(Pontoporia blainvillei)
The franciscana is a shy dolphin. Small groups feed cooperatively, using echolocation to herd bottom-dwelling fish in the cloudy waters they inhabit. The species is generally grouped together with the other, superficially similar ‘river dolphins’, despite the fact that these species are not closely related – their shared characteristics have arisen as a result of having evolved in similar riverine habitats. The franciscana is regularly caught in the gillnets of fishermen who are primarily hunting sharks. The morality rate is suggested to be excessive and unsustainable.
Urgent Conservation Actions
Status surveys to ascertain population size and distribution.
Occurs in coastal waters and estuaries off south-eastern South America.
Evolutionary Distinctiveness
Order: Cetacea
Family: Iniidae
The franciscana is one of the ‘river dolphins’; a group of long-beaked, many toothed cetaceans categorized together for convenience that do not necessarily share a common ancestry but which have some convergent features due to their similar habitats. The river dolphins are some of the lesser known yet more endangered cetaceans.

River dolphins are ancient species which avoided being out competed by more recent dolphin species (Delphinoidea) by emigrating to inland waters at a time of high sea levels. The franciscana is unique in that in later left inland waters returned to the sea, it is the only species of river dolphin to inhabit salt water environments.

The Franciscana is the only species in its genus. The family Platanistidae contains three other species of river dolphin. Platanistidae dates back the Miocene when it evolved from the inhabitants of the Miocene epicontinental seas (seas that stretched across the surface of the continents) up to 23 million years ago. Seas started to flood onto low-lying continents during a time of high sea levels, which inundated the Amazon, Paraná, Yangtze and Indo-Gangetic river basins. The species that remained in the seas were superseded by the radiation (evolution and spread) of the Delphinoidea (non-riverine dolphins). The lowering of global sea levels during the late Miocene and early Pliocene drained the inland sea isolating the archaic river dolphins inside the continents. Unlike the other river dolphins, however, the franciscana followed the marine waters receding from the Paraná basin to colonise the near-shore coastal zone north and south of the La Plata estuary.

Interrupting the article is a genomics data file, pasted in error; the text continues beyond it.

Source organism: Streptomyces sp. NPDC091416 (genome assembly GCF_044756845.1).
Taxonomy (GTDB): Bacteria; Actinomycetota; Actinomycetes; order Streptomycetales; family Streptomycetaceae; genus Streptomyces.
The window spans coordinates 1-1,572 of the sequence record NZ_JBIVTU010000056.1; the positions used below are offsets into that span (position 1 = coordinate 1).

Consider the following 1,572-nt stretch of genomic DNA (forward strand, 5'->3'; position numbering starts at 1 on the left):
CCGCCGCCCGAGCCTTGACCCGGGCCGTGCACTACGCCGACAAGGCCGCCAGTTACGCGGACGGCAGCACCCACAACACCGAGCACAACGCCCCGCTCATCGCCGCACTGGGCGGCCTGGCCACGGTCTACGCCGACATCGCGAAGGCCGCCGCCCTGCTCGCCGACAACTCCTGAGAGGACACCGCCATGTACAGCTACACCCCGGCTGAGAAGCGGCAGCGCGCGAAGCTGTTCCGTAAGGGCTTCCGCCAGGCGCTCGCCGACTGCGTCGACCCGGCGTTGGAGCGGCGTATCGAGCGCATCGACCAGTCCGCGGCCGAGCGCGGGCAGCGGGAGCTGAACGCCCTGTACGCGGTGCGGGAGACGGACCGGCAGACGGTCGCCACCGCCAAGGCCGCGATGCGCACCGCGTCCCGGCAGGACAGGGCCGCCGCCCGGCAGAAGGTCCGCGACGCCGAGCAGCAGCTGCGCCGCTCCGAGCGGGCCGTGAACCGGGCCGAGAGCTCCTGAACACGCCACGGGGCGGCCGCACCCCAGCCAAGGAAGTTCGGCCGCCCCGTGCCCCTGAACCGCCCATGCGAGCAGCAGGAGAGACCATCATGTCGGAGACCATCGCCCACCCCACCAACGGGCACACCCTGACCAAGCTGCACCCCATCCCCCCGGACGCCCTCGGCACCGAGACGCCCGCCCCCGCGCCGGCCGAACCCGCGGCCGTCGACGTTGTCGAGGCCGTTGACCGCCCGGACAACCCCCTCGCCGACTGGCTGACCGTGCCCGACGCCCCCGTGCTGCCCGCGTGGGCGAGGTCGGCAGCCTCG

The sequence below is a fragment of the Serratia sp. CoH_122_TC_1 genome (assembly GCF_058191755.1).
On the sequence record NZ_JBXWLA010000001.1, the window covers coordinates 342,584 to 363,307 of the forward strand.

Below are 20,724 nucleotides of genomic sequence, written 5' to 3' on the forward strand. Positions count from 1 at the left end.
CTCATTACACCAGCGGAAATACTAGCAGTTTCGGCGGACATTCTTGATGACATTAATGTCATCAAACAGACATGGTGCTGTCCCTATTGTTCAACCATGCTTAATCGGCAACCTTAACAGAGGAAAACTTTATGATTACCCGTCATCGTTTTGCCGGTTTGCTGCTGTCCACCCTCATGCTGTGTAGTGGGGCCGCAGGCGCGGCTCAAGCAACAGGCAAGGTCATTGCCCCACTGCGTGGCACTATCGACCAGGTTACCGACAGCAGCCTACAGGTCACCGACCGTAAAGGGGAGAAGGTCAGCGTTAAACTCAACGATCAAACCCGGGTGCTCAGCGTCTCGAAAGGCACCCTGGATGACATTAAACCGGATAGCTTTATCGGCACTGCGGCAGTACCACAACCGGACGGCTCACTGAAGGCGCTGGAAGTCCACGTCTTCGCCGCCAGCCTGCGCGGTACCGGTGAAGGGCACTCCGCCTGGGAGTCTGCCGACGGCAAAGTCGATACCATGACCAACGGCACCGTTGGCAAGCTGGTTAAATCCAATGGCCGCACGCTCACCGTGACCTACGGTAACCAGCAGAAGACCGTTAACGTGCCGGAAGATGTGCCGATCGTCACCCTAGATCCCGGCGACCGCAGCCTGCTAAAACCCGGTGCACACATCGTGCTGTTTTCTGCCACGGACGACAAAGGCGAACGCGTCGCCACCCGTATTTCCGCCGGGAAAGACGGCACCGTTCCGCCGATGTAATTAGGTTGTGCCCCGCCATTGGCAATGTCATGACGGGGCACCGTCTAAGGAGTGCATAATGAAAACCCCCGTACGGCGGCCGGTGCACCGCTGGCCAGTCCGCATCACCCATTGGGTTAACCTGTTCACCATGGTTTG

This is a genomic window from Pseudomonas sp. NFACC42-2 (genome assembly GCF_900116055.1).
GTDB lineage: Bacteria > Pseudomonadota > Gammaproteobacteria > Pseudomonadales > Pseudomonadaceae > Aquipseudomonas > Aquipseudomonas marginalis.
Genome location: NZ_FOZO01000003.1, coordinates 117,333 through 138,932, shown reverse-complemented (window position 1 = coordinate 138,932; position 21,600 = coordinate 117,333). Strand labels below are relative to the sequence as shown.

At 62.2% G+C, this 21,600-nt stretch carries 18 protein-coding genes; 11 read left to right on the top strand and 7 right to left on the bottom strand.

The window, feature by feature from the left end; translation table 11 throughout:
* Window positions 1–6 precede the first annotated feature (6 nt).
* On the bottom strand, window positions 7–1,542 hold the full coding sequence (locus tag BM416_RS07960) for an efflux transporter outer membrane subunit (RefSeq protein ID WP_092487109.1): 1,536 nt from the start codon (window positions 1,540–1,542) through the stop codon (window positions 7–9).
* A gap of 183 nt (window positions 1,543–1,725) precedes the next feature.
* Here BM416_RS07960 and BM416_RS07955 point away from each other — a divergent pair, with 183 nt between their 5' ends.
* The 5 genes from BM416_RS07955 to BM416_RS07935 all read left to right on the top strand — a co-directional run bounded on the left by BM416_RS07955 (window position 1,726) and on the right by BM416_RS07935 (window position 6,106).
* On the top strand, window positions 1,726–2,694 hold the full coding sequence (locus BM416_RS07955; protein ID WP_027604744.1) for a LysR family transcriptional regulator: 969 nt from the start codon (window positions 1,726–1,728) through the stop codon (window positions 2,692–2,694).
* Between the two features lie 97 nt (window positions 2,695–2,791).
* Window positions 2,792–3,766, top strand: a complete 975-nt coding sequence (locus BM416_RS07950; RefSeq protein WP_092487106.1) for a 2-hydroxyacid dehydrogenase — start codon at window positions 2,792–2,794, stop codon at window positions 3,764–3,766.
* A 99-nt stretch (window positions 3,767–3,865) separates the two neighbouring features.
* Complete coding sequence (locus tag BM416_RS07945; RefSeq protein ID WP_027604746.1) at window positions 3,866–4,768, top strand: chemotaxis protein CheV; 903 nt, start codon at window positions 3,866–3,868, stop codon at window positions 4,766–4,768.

Head and body length: 125-175 cm
Weight: 20-61 kg
The franciscana is one of the world’s smallest dolphins. Females are generally larger than males. The skin is greyish brown in colour and paler on the underside. The blowhole is uniquely crescent-shaped and the dorsal fin is small and triangular with a rounded tip. The beak is long and slender containing two rows of teeth and the forehead is slightly bulging.
The franciscana is the only river dolphin species to live in saltwater. It is presumed to locate its food by echolocation and by probing at the sea bed with its beak. It forms groups of usually 2 to 15 individuals, but up to 40 have been seen together. They feed cooperatively by herding bottom-dwelling fish, diving to a maximum depth of 25 metres. The franciscana’s diet consists mainly of bottom feeders including fish, squid and shrimps. The relationships of associated individuals have not been studied so the composition and structure of franciscana society remains unknown. It does not appear to undergo large seasonal migrations and little is known about its daily movements. The franciscana has a 2 year reproductive cycle and the gestation period lasts 10 or 11 months. A single young is born measuring 70-80cm and weighing approximately 8kg and the young is browner in colour than the adult. Lactation may last over 9 months but the young may start to take solid food at around 3 months. Sexual maturity is reached at about 3 years. Specimens have so far been found up to age 16 years at the time of death.
Coastal waters and estuaries. Based on the distribution of sightings and catches the franciscana it seems to inhabit a narrow strip of coastal waters between the surf line and the 30m isobath (indicating areas that are 30 metres below sea level). It is ecologically tied to areas that receive large volumes of nutrient-rich continental runoff and that are influenced by subtropical shelf waters.